A UAS may implement multiple radios for control, video, telemetry, etc. Range testing can be done on the ground but outdoor flight testing is necessary to establish how the various radio links will behave in flight. The motors and electronic speed controls on a UAS may generate electronic noise that can interfere with its ability to receive a control signal.
The largest multicopter vendors including DJI, Parrot, and 3DR all use the crowded 2.4 Ghz spectrum for multicopter control. In some cases they are using Wi-Fi and in others it is one of the RC protocols. Some systems use the 5.8 Ghz spectrum for either dual-band Wi-Fi or analog/digital video transmission. In any case it will be important to perform flight testing to see how interfering devices such as Wi-Fi access points, phones, etc. will effect range and bandwidth. Systems that use the 5.8 Ghz band are likely to be more problematic when traversing behind a structure in a first person view (FPV) scenario. This is because higher frequencies generally have poor penetration and reflection characteristics. They therefore suffer greater attenuation in situations where there is no direct line of sight.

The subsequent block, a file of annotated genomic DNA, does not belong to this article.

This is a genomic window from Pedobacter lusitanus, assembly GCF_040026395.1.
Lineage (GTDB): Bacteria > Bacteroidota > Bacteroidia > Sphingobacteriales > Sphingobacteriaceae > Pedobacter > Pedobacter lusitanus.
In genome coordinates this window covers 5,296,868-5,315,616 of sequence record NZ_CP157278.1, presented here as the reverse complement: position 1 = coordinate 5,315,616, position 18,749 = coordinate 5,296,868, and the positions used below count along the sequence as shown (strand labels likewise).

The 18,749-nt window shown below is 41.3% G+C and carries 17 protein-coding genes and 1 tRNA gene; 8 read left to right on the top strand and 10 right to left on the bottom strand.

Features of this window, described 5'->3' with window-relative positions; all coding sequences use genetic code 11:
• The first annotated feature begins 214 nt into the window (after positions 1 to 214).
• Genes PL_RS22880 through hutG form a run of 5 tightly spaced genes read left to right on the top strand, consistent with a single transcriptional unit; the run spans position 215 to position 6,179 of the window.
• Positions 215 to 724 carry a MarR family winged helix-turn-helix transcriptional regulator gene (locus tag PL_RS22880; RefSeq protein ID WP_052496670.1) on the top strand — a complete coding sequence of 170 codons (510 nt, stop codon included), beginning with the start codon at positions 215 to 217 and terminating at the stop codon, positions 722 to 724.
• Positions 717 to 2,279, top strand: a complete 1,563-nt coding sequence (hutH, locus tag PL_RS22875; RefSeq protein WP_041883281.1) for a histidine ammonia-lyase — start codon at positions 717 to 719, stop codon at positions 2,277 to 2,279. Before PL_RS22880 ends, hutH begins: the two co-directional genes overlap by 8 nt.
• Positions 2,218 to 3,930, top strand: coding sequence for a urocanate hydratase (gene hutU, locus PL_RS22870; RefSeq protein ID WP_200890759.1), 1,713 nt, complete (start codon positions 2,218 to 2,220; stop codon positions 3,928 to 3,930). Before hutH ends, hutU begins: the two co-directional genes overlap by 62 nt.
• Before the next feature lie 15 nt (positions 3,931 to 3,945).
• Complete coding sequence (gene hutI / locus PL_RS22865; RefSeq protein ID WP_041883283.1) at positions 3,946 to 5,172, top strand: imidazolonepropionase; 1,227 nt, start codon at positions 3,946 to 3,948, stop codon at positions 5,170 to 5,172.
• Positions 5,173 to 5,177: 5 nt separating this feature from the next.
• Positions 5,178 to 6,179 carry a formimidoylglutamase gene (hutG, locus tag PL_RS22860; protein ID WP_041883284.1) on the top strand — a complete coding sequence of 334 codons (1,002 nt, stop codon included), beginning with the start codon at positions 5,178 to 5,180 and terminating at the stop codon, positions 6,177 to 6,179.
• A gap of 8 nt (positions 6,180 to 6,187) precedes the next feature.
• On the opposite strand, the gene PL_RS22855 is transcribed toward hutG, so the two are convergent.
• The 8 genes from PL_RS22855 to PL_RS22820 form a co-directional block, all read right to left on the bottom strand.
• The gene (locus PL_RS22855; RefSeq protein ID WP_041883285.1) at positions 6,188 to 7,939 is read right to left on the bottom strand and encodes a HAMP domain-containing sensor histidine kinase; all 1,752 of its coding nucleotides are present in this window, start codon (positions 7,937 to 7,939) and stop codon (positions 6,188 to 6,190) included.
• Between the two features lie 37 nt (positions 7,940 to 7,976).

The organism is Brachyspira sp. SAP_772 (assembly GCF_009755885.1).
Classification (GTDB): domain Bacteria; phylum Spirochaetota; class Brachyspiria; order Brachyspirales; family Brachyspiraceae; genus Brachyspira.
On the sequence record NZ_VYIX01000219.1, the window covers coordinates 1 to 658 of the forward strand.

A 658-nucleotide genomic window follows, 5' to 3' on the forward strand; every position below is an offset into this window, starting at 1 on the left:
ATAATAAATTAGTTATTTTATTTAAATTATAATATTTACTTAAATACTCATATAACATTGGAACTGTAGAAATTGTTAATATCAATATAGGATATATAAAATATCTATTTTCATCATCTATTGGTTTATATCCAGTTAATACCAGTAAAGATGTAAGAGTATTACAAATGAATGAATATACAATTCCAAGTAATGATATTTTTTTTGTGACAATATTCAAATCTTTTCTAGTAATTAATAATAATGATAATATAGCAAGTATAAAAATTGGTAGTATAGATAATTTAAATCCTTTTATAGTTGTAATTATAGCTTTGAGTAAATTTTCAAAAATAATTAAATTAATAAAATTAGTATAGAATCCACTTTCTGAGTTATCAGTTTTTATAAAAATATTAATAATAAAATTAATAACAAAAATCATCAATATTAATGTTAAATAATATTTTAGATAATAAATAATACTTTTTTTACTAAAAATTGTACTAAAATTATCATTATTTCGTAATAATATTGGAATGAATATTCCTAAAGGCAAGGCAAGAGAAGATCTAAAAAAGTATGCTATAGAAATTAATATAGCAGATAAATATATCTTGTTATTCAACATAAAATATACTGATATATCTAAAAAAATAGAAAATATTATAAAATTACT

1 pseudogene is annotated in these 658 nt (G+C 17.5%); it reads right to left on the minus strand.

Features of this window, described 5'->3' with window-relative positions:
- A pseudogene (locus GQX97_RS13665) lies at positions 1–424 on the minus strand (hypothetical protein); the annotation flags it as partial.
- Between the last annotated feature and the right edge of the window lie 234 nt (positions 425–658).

Performing in-flight range testing inside a net is essential to ensure the UAS will not run away if/when one of the RF links fails. Repetitive testing can help establish maximum safe operation ranges with different platforms and radios.